Reading Fluency Activities - by
The FREE reading fluency activities on this page are essential for children with dyslexia and struggling readers. These activities can be taught in the classroom (small and large group setting) and can also be implemented at home! Keep checking this page for more free printable reading fluency activities and other ways to increase reading fluency!

A Complete Guide to Reading Fluency- from Scholastic
Videos, activities, strategies and more to help develop and improve reading fluency.


Breaking the Code: Primary Grade Reading Skills---by Scholastic

For more information about tools & resources to help improve reading fluency, please visit: Tools for struggling readers of all ages! Info & support for struggling readers

Image sources:
Brennan Innovators, LLC at AND at

Wednesday, July 5, 2017

Get 'Em In-Gear for a Great School Year!

The summer vacation time has always been a great season to reconnect with family and friends at a much more leisurely pace. Travel and enjoyable activities both indoors and in the sun can do much to help all of us recreate and refresh. This is especially true for children who have a chance during the summer months to experience important downtime, allowing for more creativity and reading for enjoyment than during the much more structured school year.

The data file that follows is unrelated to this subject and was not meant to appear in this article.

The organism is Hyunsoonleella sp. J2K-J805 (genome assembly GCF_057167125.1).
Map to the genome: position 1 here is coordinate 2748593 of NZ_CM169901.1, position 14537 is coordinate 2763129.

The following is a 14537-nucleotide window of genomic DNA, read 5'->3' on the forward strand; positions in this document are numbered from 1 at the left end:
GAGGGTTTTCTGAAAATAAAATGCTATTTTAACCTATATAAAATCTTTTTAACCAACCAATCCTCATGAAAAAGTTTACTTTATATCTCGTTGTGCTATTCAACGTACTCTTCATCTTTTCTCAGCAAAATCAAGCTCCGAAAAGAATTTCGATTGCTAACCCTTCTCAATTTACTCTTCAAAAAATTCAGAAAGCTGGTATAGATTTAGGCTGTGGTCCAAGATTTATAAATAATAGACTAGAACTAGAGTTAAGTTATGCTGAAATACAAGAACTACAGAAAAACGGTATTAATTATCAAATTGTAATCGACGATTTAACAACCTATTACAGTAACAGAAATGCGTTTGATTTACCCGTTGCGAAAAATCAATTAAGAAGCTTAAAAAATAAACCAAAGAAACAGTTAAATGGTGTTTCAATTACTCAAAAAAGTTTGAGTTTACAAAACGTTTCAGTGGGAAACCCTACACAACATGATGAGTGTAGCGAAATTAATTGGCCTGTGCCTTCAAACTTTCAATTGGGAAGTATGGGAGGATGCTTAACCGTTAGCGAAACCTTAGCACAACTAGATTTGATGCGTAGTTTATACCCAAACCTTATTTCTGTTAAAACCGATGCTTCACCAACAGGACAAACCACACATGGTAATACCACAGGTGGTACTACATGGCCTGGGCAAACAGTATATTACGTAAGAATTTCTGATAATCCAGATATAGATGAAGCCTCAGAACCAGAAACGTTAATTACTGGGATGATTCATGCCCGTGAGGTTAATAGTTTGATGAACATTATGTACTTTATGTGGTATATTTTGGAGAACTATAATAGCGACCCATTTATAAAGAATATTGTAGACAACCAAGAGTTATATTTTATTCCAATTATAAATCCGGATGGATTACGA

However, how can we best get them ready for late August or early September when the new school year begins? There are a few ways parents can do this, ways that are relatively painless and that may even go unnoticed by the children! Here are a few great ways to start the ball rolling to get your kids in-gear to begin the new school year:

GREAT Ways to Get Kids In-Gear for the New School Year

1. Get the children to bed on time. During the summer, children aren’t always on a schedule. However, proper rest is essential for a healthy and productive school year. Help your child get used to the back-to-school routine: start the transition now to earlier wake-up times and bedtimes. Structure and consistency are very important here.